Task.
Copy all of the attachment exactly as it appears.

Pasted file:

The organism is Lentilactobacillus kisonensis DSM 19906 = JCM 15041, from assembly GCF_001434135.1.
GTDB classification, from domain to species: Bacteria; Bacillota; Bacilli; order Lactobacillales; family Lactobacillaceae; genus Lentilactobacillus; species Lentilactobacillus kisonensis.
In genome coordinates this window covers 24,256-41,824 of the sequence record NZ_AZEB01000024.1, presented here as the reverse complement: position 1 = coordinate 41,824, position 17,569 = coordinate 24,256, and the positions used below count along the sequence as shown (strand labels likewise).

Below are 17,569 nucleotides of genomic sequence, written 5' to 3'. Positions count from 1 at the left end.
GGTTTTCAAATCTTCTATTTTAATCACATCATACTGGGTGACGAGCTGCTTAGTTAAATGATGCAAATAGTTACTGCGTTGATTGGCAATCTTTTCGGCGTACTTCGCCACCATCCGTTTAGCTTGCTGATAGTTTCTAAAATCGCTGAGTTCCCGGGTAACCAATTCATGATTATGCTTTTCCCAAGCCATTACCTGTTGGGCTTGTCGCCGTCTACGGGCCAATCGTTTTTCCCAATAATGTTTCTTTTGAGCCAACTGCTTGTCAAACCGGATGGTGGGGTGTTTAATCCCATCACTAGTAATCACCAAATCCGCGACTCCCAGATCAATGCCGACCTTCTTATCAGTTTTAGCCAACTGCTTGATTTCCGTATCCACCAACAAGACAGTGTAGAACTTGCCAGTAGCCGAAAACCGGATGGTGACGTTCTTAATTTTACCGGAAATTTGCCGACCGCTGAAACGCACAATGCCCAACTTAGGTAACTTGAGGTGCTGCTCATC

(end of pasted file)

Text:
The organism is Lentilactobacillus kisonensis DSM 19906 = JCM 15041, from assembly GCF_001434135.1.
GTDB classification, from domain to species: Bacteria; Bacillota; Bacilli; order Lactobacillales; family Lactobacillaceae; genus Lentilactobacillus; species Lentilactobacillus kisonensis.
In genome coordinates this window covers 24,256-41,824 of the sequence record NZ_AZEB01000024.1, presented here as the reverse complement: position 1 = coordinate 41,824, position 17,569 = coordinate 24,256, and the positions used below count along the sequence as shown (strand labels likewise).

Below are 17,569 nucleotides of genomic sequence, written 5' to 3'. Positions count from 1 at the left end.
GGTTTTCAAATCTTCTATTTTAATCACATCATACTGGGTGACGAGCTGCTTAGTTAAATGATGCAAATAGTTACTGCGTTGATTGGCAATCTTTTCGGCGTACTTCGCCACCATCCGTTTAGCTTGCTGATAGTTTCTAAAATCGCTGAGTTCCCGGGTAACCAATTCATGATTATGCTTTTCCCAAGCCATTACCTGTTGGGCTTGTCGCCGTCTACGGGCCAATCGTTTTTCCCAATAATGTTTCTTTTGAGCCAACTGCTTGTCAAACCGGATGGTGGGGTGTTTAATCCCATCACTAGTAATCACCAAATCCGCGACTCCCAGATCAATGCCGACCTTCTTATCAGTTTTAGCCAACTGCTTGATTTCCGTATCCACCAACAAGACAGTGTAGAACTTGCCAGTAGCCGAAAACCGGATGGTGACGTTCTTAATTTTACCGGAAATTTGCCGACCGCTGAAACGCACAATGCCCAACTTAGGTAACTTGAGGTGCTGCTCATC